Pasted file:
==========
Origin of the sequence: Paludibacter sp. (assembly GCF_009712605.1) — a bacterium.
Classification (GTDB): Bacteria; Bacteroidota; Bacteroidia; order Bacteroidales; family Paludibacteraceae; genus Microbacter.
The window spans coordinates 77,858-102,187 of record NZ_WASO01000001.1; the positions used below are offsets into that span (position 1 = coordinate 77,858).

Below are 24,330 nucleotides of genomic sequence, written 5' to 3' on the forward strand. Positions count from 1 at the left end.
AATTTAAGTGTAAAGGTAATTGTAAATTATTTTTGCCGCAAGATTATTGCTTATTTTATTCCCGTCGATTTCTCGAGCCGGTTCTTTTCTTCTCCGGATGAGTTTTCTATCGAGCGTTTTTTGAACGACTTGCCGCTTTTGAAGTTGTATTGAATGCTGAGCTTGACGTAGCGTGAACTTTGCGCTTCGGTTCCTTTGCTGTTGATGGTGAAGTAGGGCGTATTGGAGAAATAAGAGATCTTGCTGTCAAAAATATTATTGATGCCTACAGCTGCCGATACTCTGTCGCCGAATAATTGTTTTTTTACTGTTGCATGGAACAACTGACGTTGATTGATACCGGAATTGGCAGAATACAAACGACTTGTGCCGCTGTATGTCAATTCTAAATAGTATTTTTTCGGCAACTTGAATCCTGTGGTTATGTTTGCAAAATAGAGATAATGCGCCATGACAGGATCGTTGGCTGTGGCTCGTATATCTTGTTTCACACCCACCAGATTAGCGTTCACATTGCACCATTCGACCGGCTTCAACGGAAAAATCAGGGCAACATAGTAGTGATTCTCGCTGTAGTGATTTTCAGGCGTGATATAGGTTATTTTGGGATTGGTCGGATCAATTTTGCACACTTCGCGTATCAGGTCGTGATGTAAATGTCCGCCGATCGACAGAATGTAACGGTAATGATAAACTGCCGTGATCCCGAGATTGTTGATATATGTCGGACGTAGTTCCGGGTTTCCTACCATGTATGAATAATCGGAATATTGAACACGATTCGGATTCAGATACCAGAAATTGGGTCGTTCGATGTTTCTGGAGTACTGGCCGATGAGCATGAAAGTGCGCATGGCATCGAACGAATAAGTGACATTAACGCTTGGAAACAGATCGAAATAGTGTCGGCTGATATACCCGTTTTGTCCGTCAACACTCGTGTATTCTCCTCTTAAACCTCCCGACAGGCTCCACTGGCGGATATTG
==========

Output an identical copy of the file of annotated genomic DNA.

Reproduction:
Origin of the sequence: Paludibacter sp. (assembly GCF_009712605.1) — a bacterium.
Classification (GTDB): Bacteria; Bacteroidota; Bacteroidia; order Bacteroidales; family Paludibacteraceae; genus Microbacter.
The window spans coordinates 77,858-102,187 of record NZ_WASO01000001.1; the positions used below are offsets into that span (position 1 = coordinate 77,858).

Below are 24,330 nucleotides of genomic sequence, written 5' to 3' on the forward strand. Positions count from 1 at the left end.
AATTTAAGTGTAAAGGTAATTGTAAATTATTTTTGCCGCAAGATTATTGCTTATTTTATTCCCGTCGATTTCTCGAGCCGGTTCTTTTCTTCTCCGGATGAGTTTTCTATCGAGCGTTTTTTGAACGACTTGCCGCTTTTGAAGTTGTATTGAATGCTGAGCTTGACGTAGCGTGAACTTTGCGCTTCGGTTCCTTTGCTGTTGATGGTGAAGTAGGGCGTATTGGAGAAATAAGAGATCTTGCTGTCAAAAATATTATTGATGCCTACAGCTGCCGATACTCTGTCGCCGAATAATTGTTTTTTTACTGTTGCATGGAACAACTGACGTTGATTGATACCGGAATTGGCAGAATACAAACGACTTGTGCCGCTGTATGTCAATTCTAAATAGTATTTTTTCGGCAACTTGAATCCTGTGGTTATGTTTGCAAAATAGAGATAATGCGCCATGACAGGATCGTTGGCTGTGGCTCGTATATCTTGTTTCACACCCACCAGATTAGCGTTCACATTGCACCATTCGACCGGCTTCAACGGAAAAATCAGGGCAACATAGTAGTGATTCTCGCTGTAGTGATTTTCAGGCGTGATATAGGTTATTTTGGGATTGGTCGGATCAATTTTGCACACTTCGCGTATCAGGTCGTGATGTAAATGTCCGCCGATCGACAGAATGTAACGGTAATGATAAACTGCCGTGATCCCGAGATTGTTGATATATGTCGGACGTAGTTCCGGGTTTCCTACCATGTATGAATAATCGGAATATTGAACACGATTCGGATTCAGATACCAGAAATTGGGTCGTTCGATGTTTCTGGAGTACTGGCCGATGAGCATGAAAGTGCGCATGGCATCGAACGAATAAGTGACATTAACGCTTGGAAACAGATCGAAATAGTGTCGGCTGATATACCCGTTTTGTCCGTCAACACTCGTGTATTCTCCTCTTAAACCTCCCGACAGGCTCCACTGGCGGATATTG